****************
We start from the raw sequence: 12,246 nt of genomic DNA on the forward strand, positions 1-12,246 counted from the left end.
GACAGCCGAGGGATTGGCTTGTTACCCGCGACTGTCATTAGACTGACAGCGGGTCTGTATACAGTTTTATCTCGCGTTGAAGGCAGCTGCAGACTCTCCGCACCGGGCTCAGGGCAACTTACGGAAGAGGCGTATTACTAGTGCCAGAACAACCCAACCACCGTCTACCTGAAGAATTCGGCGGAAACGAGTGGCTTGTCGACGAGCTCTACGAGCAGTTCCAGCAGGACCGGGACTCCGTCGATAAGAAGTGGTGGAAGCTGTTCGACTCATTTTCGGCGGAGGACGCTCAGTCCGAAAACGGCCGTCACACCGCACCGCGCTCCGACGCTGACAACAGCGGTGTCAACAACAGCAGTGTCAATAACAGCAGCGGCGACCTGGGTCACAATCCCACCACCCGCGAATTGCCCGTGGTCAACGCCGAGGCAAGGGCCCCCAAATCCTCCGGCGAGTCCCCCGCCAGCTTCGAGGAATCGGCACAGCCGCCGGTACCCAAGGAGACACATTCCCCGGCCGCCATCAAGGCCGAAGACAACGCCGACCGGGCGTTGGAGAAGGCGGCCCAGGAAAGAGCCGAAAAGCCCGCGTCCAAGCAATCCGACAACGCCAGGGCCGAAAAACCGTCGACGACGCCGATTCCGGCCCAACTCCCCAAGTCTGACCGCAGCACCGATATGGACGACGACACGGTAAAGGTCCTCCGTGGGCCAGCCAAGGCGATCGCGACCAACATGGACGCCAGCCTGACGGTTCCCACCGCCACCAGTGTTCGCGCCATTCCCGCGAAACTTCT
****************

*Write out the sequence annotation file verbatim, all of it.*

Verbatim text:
We start from the raw sequence: 12,246 nt of genomic DNA on the forward strand, positions 1-12,246 counted from the left end.
GACAGCCGAGGGATTGGCTTGTTACCCGCGACTGTCATTAGACTGACAGCGGGTCTGTATACAGTTTTATCTCGCGTTGAAGGCAGCTGCAGACTCTCCGCACCGGGCTCAGGGCAACTTACGGAAGAGGCGTATTACTAGTGCCAGAACAACCCAACCACCGTCTACCTGAAGAATTCGGCGGAAACGAGTGGCTTGTCGACGAGCTCTACGAGCAGTTCCAGCAGGACCGGGACTCCGTCGATAAGAAGTGGTGGAAGCTGTTCGACTCATTTTCGGCGGAGGACGCTCAGTCCGAAAACGGCCGTCACACCGCACCGCGCTCCGACGCTGACAACAGCGGTGTCAACAACAGCAGTGTCAATAACAGCAGCGGCGACCTGGGTCACAATCCCACCACCCGCGAATTGCCCGTGGTCAACGCCGAGGCAAGGGCCCCCAAATCCTCCGGCGAGTCCCCCGCCAGCTTCGAGGAATCGGCACAGCCGCCGGTACCCAAGGAGACACATTCCCCGGCCGCCATCAAGGCCGAAGACAACGCCGACCGGGCGTTGGAGAAGGCGGCCCAGGAAAGAGCCGAAAAGCCCGCGTCCAAGCAATCCGACAACGCCAGGGCCGAAAAACCGTCGACGACGCCGATTCCGGCCCAACTCCCCAAGTCTGACCGCAGCACCGATATGGACGACGACACGGTAAAGGTCCTCCGTGGGCCAGCCAAGGCGATCGCGACCAACATGGACGCCAGCCTGACGGTTCCCACCGCCACCAGTGTTCGCGCCATTCCCGCGAAACTTCT